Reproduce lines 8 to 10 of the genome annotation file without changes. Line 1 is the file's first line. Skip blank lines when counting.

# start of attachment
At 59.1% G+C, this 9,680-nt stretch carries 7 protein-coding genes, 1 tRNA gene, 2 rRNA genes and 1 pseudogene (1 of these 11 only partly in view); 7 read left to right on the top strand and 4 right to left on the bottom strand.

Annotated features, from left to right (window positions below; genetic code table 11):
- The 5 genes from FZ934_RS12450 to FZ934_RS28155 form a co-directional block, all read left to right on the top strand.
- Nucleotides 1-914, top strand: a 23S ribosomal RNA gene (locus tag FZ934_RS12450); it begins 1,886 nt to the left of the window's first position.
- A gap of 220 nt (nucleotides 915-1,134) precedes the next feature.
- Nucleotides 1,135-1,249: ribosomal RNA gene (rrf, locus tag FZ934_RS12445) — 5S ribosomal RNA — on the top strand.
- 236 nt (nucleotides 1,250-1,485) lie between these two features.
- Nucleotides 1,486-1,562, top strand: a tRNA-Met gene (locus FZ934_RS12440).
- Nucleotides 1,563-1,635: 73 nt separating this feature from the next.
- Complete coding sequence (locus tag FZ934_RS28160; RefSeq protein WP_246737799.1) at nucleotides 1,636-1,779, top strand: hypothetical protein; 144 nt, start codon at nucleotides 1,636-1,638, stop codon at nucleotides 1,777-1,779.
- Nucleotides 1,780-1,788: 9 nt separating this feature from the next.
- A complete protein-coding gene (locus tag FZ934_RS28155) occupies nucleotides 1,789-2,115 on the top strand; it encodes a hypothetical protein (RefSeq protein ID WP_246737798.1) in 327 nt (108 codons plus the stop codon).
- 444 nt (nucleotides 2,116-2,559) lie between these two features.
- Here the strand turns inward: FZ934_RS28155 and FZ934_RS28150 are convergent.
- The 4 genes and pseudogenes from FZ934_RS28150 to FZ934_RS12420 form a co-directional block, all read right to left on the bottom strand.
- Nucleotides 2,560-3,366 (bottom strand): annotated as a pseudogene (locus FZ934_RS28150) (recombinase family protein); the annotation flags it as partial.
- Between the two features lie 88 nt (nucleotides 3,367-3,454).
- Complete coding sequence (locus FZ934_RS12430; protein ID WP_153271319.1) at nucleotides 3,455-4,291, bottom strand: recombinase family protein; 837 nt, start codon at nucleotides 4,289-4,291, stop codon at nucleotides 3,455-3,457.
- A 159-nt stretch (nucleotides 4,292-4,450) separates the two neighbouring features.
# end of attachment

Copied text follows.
- Nucleotides 1,486-1,562, top strand: a tRNA-Met gene (locus FZ934_RS12440).
- Nucleotides 1,563-1,635: 73 nt separating this feature from the next.
- Complete coding sequence (locus tag FZ934_RS28160; RefSeq protein WP_246737799.1) at nucleotides 1,636-1,779, top strand: hypothetical protein; 144 nt, start codon at nucleotides 1,636-1,638, stop codon at nucleotides 1,777-1,779.